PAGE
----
As the UFC continues to tout record profits and revenue, Luke Rockhold would love to see more of that money find its way into fighters’ pockets.
But one area in particular bugs the former middleweight champion.
After each event, the UFC announces bonuses paid for Fight of the Night and Performance of the Night. These special awards were introduced back in 2012, with $50,000 being paid to each athlete who earns a bonus.
“Fuck $50,000 bonuses that run for two decades. Like, what the heck?” Rockhold told MMA Fighting. “The company’s valuation goes up a freaking billion dollars and we’re still stuck in bonus checks for $50,000? What the hell is that? People need to wake up.”
While there have been rare occurrences where the UFC has increased the payout amount and arbitrarily selected some cards to pay out additional bonuses, the standard $50,000 hasn’t changed in the past decade. In fact, it’s actually lower compared to some past UFC bonus payouts.
Certain events prior to 2012 had payouts that were much higher, such as the $129,000 bonuses awarded at UFC 129 and the $100,000 bonuses awarded at UFC 100.
That doesn’t sit well with Rockhold, who knows the UFC could absolutely up the ante on the post-fight bonuses paid out at each event.
“Remember when they gave out $100,000 bonuses when Jake Shields fought Georges St-Pierre? Now we’re still stuck on $50,000 bonuses,” Rockhold said. “I mean how many billions have our valuation gone up since that fight – and we’re still backtracking and they’re still fucking us with the pay.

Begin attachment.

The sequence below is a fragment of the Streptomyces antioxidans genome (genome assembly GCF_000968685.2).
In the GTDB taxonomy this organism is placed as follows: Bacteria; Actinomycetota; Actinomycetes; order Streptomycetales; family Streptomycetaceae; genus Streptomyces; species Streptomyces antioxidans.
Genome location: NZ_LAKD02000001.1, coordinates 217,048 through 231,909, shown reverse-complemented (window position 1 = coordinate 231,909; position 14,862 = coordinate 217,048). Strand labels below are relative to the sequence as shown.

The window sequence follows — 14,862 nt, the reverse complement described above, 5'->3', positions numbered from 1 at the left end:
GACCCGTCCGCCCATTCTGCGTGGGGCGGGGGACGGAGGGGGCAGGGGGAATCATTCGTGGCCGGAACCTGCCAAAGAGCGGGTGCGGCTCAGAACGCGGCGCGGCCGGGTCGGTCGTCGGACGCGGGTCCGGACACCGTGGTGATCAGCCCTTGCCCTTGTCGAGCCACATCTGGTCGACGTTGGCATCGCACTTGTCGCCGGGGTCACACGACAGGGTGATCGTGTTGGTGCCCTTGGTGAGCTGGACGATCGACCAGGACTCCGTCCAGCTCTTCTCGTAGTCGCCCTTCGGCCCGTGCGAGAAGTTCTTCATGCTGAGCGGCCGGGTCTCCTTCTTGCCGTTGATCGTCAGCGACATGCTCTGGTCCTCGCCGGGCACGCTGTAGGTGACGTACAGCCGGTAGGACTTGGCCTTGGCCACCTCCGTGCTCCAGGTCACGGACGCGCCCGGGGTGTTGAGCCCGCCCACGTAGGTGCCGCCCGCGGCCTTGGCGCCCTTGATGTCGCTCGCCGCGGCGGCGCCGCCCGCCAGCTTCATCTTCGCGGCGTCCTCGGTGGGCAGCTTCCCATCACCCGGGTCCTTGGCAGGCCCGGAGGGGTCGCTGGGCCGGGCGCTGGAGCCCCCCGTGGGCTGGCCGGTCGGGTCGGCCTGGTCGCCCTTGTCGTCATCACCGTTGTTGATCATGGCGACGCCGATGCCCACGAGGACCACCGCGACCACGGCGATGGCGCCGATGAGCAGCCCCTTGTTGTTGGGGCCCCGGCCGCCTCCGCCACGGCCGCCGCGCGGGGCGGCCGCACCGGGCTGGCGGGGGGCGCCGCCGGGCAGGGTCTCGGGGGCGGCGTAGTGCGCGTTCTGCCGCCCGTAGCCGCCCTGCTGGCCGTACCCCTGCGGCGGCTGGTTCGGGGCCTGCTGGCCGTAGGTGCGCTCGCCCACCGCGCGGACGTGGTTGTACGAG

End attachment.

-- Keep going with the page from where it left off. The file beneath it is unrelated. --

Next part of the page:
“People need to shut up, ‘Oh, $50,000 bonus!’ It becomes a thing. Let’s get $200,000 – $200 motherf*****. That’s what you want to hear. The company needs a little overhaul.”
The $50,000 figure has become so synonymous with bonuses that fighters routinely ask for that exact amount after a big win. Featherweight contender Dan Ige even adopted a new nickname as “$50,000” based on the UFC’s post-fight bonus.
However, Rockhold believes the UFC needs to reevaluate how much those bonuses are actually worth in 2022, because what $50,000 meant a decade ago isn’t the same now. He doesn’t think it’s asking too much for fighters to capitalize on the ongoing explosion in UFC winnings – and there’s no better example of how that’s not happening than the current post-fight bonuses.
“It should grow gradually,” Rockhold said. “The company, everything should grow, we should grow together. This is how a healthy company works.
“When you build an unhealthy business, it just takes enough time for the egg to crack and enough people to grow the heck. Too bad we don’t have enough who have a sack.”
Rockhold has rarely held back his feelings regarding fighter pay or other issues he has had with the UFC. It doesn’t look like that’s about to change, even as he gears up for his return at UFC 278 on August 20.